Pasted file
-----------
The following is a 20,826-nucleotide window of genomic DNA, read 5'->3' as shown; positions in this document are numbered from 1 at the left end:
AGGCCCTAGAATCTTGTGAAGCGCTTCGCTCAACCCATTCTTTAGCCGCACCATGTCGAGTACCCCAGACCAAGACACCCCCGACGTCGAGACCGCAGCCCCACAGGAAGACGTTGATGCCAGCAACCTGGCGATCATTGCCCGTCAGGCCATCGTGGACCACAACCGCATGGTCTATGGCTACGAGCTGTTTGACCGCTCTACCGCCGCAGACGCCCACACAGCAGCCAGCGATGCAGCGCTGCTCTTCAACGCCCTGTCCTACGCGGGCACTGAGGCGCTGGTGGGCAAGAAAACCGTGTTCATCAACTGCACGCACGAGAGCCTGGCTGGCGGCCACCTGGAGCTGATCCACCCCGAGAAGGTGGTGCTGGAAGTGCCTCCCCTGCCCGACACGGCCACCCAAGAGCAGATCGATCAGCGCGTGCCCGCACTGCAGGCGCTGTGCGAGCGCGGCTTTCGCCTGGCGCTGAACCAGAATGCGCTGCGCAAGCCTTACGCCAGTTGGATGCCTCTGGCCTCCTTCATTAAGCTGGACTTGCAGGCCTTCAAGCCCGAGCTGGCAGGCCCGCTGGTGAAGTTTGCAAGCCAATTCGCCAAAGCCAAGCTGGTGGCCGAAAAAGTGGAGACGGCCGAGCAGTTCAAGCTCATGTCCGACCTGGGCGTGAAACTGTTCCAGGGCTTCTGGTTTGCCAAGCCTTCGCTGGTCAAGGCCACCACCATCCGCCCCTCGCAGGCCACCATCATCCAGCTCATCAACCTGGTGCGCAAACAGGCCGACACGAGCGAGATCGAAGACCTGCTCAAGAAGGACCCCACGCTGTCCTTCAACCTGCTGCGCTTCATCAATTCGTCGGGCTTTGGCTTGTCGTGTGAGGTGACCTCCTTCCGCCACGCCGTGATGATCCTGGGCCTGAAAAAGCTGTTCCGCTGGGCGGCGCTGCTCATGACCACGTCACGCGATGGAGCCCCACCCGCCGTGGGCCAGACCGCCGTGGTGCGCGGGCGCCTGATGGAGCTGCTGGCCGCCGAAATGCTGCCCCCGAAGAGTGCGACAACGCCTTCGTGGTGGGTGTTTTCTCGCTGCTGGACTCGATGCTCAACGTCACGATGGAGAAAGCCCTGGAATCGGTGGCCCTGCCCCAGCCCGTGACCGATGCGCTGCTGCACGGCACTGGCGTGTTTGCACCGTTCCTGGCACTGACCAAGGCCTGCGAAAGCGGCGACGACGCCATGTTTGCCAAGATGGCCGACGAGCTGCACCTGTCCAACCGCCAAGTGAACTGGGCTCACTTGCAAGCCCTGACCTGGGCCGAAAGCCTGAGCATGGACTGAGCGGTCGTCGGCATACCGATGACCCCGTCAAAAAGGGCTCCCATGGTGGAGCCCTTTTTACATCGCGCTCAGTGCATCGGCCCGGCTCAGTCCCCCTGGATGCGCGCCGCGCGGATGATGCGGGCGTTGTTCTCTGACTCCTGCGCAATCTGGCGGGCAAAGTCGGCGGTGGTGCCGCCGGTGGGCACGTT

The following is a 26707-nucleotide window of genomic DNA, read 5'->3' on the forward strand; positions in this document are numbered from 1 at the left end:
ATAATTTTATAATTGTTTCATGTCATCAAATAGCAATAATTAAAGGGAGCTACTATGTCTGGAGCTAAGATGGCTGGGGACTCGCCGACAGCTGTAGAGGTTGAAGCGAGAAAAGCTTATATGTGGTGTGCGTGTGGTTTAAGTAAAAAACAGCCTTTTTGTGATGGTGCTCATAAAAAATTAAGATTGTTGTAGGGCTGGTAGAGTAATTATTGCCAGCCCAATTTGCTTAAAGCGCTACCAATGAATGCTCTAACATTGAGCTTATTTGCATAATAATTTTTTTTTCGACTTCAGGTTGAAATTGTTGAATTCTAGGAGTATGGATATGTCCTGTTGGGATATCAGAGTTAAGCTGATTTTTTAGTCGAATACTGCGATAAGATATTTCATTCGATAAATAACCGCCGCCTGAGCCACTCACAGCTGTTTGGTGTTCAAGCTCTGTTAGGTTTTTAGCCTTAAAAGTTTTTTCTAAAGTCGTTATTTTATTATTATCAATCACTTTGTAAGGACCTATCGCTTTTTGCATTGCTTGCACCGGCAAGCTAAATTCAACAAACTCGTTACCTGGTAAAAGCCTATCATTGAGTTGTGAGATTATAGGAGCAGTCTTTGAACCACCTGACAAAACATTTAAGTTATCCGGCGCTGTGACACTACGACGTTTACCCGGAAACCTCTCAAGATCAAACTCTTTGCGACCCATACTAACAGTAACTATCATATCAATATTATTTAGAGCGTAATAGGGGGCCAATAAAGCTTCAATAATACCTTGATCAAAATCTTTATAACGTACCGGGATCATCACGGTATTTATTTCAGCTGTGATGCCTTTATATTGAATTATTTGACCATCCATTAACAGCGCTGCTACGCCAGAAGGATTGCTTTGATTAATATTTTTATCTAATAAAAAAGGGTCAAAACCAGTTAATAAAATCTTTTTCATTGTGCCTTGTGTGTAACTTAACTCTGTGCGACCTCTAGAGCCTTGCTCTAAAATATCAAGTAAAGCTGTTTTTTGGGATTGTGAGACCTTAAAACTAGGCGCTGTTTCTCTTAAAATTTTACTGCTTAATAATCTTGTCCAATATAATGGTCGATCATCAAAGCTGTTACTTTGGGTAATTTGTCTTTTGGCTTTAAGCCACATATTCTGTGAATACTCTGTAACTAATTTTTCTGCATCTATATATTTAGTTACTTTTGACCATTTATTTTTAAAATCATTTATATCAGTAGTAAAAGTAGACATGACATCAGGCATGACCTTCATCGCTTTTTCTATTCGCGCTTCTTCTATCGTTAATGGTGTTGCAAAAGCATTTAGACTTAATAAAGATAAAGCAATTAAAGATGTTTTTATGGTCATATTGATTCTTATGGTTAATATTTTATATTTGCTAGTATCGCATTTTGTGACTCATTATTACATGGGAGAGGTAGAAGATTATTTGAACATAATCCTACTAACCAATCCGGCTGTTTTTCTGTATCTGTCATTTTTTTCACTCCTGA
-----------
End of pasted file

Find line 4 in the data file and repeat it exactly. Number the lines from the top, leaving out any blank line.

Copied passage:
ATAATTTTATAATTGTTTCATGTCATCAAATAGCAATAATTAAAGGGAGCTACTATGTCTGGAGCTAAGATGGCTGGGGACTCGCCGACAGCTGTAGAGGTTGAAGCGAGAAAAGCTTATATGTGGTGTGCGTGTGGTTTAAGTAAAAAACAGCCTTTTTGTGATGGTGCTCATAAAAAATTAAGATTGTTGTAGGGCTGGTAGAGTAATTATTGCCAGCCCAATTTGCTTAAAGCGCTACCAATGAATGCTCTAACATTGAGCTTATTTGCATAATAATTTTTTTTTCGACTTCAGGTTGAAATTGTTGAATTCTAGGAGTATGGATATGTCCTGTTGGGATATCAGAGTTAAGCTGATTTTTTAGTCGAATACTGCGATAAGATATTTCATTCGATAAATAACCGCCGCCTGAGCCACTCACAGCTGTTTGGTGTTCAAGCTCTGTTAGGTTTTTAGCCTTAAAAGTTTTTTCTAAAGTCGTTATTTTATTATTATCAATCACTTTGTAAGGACCTATCGCTTTTTGCATTGCTTGCACCGGCAAGCTAAATTCAACAAACTCGTTACCTGGTAAAAGCCTATCATTGAGTTGTGAGATTATAGGAGCAGTCTTTGAACCACCTGACAAAACATTTAAGTTATCCGGCGCTGTGACACTACGACGTTTACCCGGAAACCTCTCAAGATCAAACTCTTTGCGACCCATACTAACAGTAACTATCATATCAATATTATTTAGAGCGTAATAGGGGGCCAATAAAGCTTCAATAATACCTTGATCAAAATCTTTATAACGTACCGGGATCATCACGGTATTTATTTCAGCTGTGATGCCTTTATATTGAATTATTTGACCATCCATTAACAGCGCTGCTACGCCAGAAGGATTGCTTTGATTAATATTTTTATCTAATAAAAAAGGGTCAAAACCAGTTAATAAAATCTTTTTCATTGTGCCTTGTGTGTAACTTAACTCTGTGCGACCTCTAGAGCCTTGCTCTAAAATATCAAGTAAAGCTGTTTTTTGGGATTGTGAGACCTTAAAACTAGGCGCTGTTTCTCTTAAAATTTTACTGCTTAATAATCTTGTCCAATATAATGGTCGATCATCAAAGCTGTTACTTTGGGTAATTTGTCTTTTGGCTTTAAGCCACATATTCTGTGAATACTCTGTAACTAATTTTTCTGCATCTATATATTTAGTTACTTTTGACCATTTATTTTTAAAATCATTTATATCAGTAGTAAAAGTAGACATGACATCAGGCATGACCTTCATCGCTTTTTCTATTCGCGCTTCTTCTATCGTTAATGGTGTTGCAAAAGCATTTAGACTTAATAAAGATAAAGCAATTAAAGATGTTTTTATGGTCATATTGATTCTTATGGTTAATATTTTATATTTGCTAGTATCGCATTTTGTGACTCATTATTACATGGGAGAGGTAGAAGATTATTTGAACATAATCCTACTAACCAATCCGGCTGTTTTTCTGTATCTGTCATTTTTTTCACTCCTGA